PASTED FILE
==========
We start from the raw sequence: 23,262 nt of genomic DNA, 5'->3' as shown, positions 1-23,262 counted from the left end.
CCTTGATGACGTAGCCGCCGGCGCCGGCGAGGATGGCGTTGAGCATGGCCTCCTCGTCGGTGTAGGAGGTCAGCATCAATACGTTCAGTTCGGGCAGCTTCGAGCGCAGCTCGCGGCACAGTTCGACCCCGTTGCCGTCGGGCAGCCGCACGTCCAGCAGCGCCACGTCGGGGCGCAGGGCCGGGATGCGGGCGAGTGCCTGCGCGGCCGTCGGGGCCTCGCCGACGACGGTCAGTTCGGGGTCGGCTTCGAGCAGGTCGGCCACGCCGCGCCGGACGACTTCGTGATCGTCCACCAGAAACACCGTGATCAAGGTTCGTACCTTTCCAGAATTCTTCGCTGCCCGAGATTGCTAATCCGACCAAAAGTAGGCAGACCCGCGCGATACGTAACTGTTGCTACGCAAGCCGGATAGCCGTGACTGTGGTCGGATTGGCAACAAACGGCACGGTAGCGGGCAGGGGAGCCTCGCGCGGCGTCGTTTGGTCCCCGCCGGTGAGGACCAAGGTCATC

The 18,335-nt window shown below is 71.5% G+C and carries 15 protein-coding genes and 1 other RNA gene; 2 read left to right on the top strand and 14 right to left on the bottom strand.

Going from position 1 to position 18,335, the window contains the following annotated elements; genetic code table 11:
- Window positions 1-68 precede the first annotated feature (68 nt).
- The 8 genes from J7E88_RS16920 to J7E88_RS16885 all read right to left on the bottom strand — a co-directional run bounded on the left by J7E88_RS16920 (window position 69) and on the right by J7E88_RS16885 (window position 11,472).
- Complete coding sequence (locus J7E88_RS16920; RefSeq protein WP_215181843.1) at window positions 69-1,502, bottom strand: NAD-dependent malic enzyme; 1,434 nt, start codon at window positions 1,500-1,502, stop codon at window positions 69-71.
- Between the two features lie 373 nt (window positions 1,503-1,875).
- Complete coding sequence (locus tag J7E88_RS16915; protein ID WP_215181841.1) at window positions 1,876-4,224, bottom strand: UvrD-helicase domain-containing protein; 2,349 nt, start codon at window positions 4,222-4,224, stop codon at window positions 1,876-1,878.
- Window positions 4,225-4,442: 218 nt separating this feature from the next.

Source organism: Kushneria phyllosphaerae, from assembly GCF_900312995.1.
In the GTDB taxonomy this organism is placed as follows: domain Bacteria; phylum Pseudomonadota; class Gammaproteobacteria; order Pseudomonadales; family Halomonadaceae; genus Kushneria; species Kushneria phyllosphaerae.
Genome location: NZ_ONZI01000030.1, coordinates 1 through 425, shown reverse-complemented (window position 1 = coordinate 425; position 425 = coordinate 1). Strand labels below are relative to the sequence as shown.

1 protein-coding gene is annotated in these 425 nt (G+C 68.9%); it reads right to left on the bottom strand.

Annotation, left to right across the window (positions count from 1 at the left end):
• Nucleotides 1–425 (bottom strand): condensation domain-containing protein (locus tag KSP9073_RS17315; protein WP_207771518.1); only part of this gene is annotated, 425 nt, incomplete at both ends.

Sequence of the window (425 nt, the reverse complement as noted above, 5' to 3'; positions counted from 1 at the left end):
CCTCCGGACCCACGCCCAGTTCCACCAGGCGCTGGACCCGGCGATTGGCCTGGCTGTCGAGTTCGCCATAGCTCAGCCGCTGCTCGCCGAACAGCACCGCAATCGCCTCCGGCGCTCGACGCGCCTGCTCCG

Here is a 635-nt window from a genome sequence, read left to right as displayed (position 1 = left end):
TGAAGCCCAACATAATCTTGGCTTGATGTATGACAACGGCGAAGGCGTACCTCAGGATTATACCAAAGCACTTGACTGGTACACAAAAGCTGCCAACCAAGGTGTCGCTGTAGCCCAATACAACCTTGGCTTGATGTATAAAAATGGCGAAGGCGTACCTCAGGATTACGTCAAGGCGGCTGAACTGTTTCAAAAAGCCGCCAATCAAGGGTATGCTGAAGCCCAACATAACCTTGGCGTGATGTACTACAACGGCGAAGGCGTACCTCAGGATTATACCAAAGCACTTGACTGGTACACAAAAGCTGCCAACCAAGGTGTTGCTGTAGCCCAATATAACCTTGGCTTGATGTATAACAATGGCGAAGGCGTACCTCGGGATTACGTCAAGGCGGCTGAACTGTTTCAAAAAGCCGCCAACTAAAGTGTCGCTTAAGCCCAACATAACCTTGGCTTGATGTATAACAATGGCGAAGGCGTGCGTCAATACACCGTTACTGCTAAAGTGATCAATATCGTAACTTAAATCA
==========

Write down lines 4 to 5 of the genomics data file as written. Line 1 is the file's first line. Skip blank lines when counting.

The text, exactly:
Going from position 1 to position 18,335, the window contains the following annotated elements; genetic code table 11:
- Window positions 1-68 precede the first annotated feature (68 nt).